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Katie P.
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Writing
TutorMe
Question:

How do I improve my skills for the writing sections of exams like the ACT, SAT, and GRE?

Katie P.
Answer:

The first thing you should do is practice! Look up prompts on the internet, and time yourself writing essays. You can self-grade them, or ask a friend or family member to grade them. Read practice essays online, and take tips from them or try and see what you would improve on. When you're writing your essays, make sure you actually read the question. Analyze what the argument is saying, or identify what questions you're supposed to be answering. Make sure you're fully answering the prompt given- oftentimes you'll receive a score of 0 if you write an amazing essay to something that wasn't asked of you. Next, be sure that you plan out your essay. Taking just two or three minutes to think of good examples will make for a much better essay. Write down both sides of the issue, and then pick whichever side you have better examples for (the graders aren't scoring you for your personal opinion). Your examples can be drawn from many sources: historical figures, books you've read in school, scientific studies/facts that you know about. Most questions tend to be pretty open ended, so you can write about something you know a lot about. In terms of style, there a few tricks you can use to make your essay sound as best as possible. Try to avoid the passive voice as much as possible, and write in the active voice. This means the subject of the sentence performs the verb. Example: Passive: The ball was caught by the dog. Active: The dog caught the ball. Use transition words, and try to vary your sentence structure- you don't want to start every sentence with the same word or phrase. You don't need to overcomplicate your writing to try and show the grader that you have a complex analysis. In fact, this can backfire and make your writing unclear. Be as clear and direct as possible, and don't use big words just to try and seem smart. Leave enough time for a strong conclusion that sums up all the points you have made and restate your position on the topic. Finally, be sure you leave a few minutes to proofread for spelling and grammar mistakes. Fixing this will ensure that your score is higher.

Literature
TutorMe
Question:

How does Kate Chopin use description and setting to emphasize the narrator's personality and outlook in "The Night Came Slowly"? (Link: https://americanliterature.com/author/kate-chopin/short-story/the-night-came-slowly)

Katie P.
Answer:

The narrator in this short story is weary of humans, and prefers to contemplate the natural world and its mystery. Chopin uses several rhetorical devices in order to establish a setting that both parallels and complements this outlook in "The Night Came Slowly". First, her choice of diction presents a stark difference between man and nature. She uses words with gentle, pleasant connotations to describe nature, such as "softly...creeping", "caressing", "rippled", and "slumber". This helps to show that, in the narrator's mind, nature is soothing, relaxing, and even wise. Chopin juxtaposes this with her view of humans, who she describes as detestable fools. Thus, the setting of nature is seen as peaceful and interesting, whereas humans are both dull and destructive. Chopin also uses personification to glorify nature at the expense of man. Stars look down upon the Earth, katydids wisely chant throughout the night, and the night talks to her. Chopin constructs a natural world that can be studied with more interest than either books or men. Finally, Chopin uses rhetorical questions at the end of the piece to drive the point home. Her first rhetorical question, at the beginning of the last paragraph, is asked with an exclamation point rather than a question mark. This shows her frustration at the follies of man. Chopin then asks why she would ask a man what he knows of God and the ethereal, and then actually answers what the reader would have assumed was a purely stylistic question. By answering her own rhetorical questions, Chopin shows that the narrator has concrete and thought-out reasons for the loss of interest in human beings. It is not just a whim; the narrator truly feels that there is more wisdom and peace to be found in the stars and elsewhere in nature.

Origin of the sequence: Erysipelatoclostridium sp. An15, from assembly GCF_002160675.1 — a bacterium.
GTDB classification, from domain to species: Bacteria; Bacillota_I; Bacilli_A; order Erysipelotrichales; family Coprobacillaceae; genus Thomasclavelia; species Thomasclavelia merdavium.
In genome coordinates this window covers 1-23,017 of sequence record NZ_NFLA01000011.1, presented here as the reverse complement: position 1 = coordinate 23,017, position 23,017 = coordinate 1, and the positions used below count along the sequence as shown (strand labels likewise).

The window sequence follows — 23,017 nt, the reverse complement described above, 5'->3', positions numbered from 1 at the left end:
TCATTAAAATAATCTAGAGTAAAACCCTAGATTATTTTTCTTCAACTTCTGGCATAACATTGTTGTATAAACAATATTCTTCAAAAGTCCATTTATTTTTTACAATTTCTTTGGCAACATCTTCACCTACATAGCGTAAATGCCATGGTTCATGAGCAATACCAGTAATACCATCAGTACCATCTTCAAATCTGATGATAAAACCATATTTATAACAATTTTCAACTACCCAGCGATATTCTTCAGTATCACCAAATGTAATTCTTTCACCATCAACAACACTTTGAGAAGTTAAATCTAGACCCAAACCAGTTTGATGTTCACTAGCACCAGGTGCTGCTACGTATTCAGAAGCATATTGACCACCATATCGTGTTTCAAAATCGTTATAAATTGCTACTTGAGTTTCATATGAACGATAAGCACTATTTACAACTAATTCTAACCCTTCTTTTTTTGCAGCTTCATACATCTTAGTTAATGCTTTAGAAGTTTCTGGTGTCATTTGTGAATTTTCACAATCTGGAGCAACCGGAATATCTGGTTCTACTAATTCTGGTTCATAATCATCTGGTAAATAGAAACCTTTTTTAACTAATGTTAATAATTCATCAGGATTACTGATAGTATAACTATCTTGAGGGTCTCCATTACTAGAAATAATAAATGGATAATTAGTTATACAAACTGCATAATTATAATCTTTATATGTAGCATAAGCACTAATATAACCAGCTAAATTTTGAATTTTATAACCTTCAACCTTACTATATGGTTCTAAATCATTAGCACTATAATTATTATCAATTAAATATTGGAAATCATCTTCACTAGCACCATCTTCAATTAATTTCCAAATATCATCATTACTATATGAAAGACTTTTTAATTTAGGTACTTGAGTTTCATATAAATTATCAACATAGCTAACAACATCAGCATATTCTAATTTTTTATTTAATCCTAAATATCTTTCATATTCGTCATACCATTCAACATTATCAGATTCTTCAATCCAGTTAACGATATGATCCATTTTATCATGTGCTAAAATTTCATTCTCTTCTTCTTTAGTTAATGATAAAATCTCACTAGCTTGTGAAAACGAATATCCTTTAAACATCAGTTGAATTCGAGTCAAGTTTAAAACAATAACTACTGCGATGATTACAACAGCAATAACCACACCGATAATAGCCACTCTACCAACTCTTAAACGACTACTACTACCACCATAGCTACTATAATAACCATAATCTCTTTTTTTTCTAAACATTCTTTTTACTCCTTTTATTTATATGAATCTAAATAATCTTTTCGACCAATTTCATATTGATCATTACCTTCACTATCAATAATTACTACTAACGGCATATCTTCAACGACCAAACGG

Calculus
TutorMe
Question:

When do I use integration by parts? How do I know what to pick for u and v?

Katie P.
Answer:

In general, I try to use u-substitution first. If that doesn't work, then I try integration by parts. Now, we know that the integration by parts formula is uv - $$\int_{}^{}$$ v du. Now we have to pick values in the original equation for u and dv. Usually, you want your u value to be something that can be simplified by taking its derivative. Your v and dv values are generally something that doesn't simplify after derivations (think $$e^{x}$$ or sines and cosines). For example, if we have the integration problem $$\int_{}^{} 2x e^{x} dx$$ then we would pick u to be 2x so that it can be easily simplified u = 2x dv = $$e^{x}$$ dx Then we have u = 2x du = 2 dx v = $$e^{x}$$ dv = $$e^{x}$$ dx Now we can use the formula for integration by parts: 2x($$e^{x}$$) - $$\int_{}^{} 2e^{x} dx$$ Our choice of u = 2x means that the integral in that equation was much more simple than it would have been otherwise. This can easily be solved using basic integration, and we get: 2x($$e^{x}$$) - 2$$e^{x}$$ + C Don't forget to add C as the unknown constant!

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